The Pentagon has already created an acronym — PLEO — for its plans to deploy satellites in proliferated low Earth orbit constellations.

DoD’s Space Development Agency is leading the way as it prepares to put up a communications transport layer and a surveillance and tracking layer for hypersonic missile defense.

The Pentagon’s staunchest proponent of PLEO, undersecretary of defense for research and engineering Mike Griffin, has argued that the Pentagon must reduce its dependence on large, billion-dollar satellites in geosynchronous orbit that are vulnerable to anti-satellite weapons.

              Todd Harrison

The case for proliferated constellations in low Earth orbit is based on the idea that it provides a resilient space infrastructure. Smaller satellites would be cheaper and easier to replace than geostationary systems if they were destroyed by anti-satellite weapons. That approach should work in theory. A key question is whether satellites and launch vehicles can be made cheap enough to make the cost of taking down a LEO system not worth it.

Changing the “cost equation” for an enemy will be a key challenge for DoD and the U.S. Space Force, says Michael Martindale, a former U.S. Air Force space operator and currently the director of space education for the Space Force Association.

As much as DoD worries about GEO satellites becoming targets of China’s orbital weapons, LEO systems are much easier to hit — no sophisticated in-space weapons required. So-called direct-ascent weapon such as ordinary surface-to-air missiles and anti-ballistic missile interceptors are far more likely to be used against low-orbiting satellites than space-based weapons, Martindale says.

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New Pentagon Strategy to Defend U.S. Dominance in Space

Article by Sandra Erwin                             June 17, 2020                          (spacenews.com)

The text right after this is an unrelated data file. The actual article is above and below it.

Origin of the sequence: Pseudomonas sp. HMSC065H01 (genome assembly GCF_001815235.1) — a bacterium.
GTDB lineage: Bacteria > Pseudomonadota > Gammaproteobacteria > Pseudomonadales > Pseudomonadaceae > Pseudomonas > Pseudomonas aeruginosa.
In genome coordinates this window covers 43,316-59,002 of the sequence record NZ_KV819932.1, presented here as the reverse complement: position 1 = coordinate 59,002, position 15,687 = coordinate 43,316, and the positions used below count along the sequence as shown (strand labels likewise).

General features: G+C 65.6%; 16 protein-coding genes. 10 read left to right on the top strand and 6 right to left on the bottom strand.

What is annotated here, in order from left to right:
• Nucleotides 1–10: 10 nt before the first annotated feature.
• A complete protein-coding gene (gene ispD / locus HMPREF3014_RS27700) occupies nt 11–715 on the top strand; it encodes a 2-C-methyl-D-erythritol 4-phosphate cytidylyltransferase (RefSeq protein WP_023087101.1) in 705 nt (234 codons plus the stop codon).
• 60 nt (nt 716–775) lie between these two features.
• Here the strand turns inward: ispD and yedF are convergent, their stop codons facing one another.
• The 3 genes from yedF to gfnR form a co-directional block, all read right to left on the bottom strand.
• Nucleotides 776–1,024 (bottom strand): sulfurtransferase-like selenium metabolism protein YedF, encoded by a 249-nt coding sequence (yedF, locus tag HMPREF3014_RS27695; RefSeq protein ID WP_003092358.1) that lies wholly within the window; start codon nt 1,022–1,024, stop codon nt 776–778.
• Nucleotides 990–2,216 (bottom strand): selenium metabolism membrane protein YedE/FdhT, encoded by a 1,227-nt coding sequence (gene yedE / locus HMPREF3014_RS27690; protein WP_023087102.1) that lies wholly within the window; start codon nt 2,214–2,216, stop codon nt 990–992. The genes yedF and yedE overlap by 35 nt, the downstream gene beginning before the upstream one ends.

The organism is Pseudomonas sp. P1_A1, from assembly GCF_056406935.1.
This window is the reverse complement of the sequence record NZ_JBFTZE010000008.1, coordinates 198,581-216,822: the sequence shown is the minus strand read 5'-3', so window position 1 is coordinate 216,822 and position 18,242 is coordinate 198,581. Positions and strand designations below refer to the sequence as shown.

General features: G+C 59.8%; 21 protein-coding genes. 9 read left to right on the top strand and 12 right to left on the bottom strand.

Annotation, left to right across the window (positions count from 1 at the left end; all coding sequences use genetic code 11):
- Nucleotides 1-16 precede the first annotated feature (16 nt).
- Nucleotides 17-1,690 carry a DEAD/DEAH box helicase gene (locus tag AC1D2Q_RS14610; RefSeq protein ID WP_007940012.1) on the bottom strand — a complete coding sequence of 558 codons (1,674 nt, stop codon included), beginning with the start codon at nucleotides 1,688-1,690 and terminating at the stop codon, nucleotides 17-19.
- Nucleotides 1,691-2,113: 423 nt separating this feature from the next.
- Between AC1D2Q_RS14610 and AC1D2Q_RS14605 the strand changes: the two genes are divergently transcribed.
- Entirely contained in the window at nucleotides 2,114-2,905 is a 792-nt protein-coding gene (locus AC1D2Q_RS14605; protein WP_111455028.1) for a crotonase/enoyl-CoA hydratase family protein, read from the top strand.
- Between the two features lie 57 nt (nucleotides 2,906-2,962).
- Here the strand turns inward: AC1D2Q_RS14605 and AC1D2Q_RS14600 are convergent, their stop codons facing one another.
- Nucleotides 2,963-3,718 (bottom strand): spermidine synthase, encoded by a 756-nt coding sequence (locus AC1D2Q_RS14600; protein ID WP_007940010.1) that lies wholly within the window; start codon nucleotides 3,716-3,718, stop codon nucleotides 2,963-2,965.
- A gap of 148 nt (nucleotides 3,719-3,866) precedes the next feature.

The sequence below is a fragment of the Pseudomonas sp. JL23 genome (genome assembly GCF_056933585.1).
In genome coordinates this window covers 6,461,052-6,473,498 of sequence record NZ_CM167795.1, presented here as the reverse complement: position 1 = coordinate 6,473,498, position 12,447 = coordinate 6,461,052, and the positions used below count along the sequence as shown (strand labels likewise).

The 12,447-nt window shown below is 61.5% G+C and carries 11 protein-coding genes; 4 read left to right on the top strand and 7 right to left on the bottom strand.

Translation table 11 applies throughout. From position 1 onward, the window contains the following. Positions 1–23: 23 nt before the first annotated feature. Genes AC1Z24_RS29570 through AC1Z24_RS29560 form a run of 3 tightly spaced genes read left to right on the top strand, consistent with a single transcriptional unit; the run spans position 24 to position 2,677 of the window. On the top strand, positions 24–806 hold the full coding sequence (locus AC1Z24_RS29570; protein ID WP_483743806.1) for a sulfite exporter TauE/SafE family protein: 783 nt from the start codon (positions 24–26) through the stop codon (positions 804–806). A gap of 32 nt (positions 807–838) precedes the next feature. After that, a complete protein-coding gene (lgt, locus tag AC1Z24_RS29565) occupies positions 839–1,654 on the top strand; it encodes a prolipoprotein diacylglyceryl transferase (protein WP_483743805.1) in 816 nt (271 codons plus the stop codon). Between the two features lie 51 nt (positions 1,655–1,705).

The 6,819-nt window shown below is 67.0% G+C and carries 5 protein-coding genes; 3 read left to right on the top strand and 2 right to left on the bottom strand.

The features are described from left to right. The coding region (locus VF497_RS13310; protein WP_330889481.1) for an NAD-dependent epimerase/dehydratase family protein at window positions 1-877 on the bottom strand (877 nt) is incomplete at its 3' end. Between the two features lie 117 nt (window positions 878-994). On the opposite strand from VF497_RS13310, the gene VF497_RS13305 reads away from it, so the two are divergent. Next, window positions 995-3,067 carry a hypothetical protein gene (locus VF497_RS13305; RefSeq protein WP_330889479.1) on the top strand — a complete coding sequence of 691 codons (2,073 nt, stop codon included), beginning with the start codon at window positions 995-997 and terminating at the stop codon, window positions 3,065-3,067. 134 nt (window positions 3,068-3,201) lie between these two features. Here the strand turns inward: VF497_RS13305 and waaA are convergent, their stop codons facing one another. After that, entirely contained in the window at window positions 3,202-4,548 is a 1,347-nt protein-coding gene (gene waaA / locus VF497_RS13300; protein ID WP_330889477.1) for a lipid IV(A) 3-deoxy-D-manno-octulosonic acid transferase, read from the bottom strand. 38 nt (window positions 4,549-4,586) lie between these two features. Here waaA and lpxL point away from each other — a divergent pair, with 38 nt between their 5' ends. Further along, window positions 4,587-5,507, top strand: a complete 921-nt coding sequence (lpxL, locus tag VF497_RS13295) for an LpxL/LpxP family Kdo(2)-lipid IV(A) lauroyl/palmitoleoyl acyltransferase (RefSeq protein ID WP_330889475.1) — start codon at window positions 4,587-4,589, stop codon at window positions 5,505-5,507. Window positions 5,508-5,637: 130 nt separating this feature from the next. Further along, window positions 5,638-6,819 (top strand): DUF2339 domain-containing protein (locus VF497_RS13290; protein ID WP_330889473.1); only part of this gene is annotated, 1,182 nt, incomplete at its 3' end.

• On June 17th at a Pentagon news conference, the DoD’s unveiled a ten-year Defense Space Strategy to replace an Obama-era 2011 space strategy based upon the Trump administration’s 2018 national defense strategy that calls for the U.S. military to prepare to compete with rising military powers such as China and Russia.

• China and Russia have developed capabilities to challenge U.S. access to space and “present the most immediate and serious threats to U.S. space operations.” “Both countries consider space access and denial as critical components of their national and military strategies.” Threats from North Korea and Iran are also growing, the document states.

• “DoD has to confront the new reality that adversaries have more advanced weapons designed to target U.S. military satellites and deny the United States a key military advantage,” according to the new strategy paper. “Now we have to defend U.S. and allies to secure the domain.” The DoD will work with allies and with the private sector to ensure space superiority.

• Deputy Assistant Secretary of Defense for Space Policy Steve Kitay said that the DoD has taken significant actions to stay ahead of other powers, such as the establishment of a) the U.S. Space Force as a new military service; b) the U.S. Space Command as a unified combatant command; and c) the Space Development Agency to help accelerate the acquisition of new technologies. The DoD recognizes there’s a space technology race underway and the United States has to accelerate the pace of innovation. Part of the strategy will be to “leverage commercial technological advancements and acquisition processes.”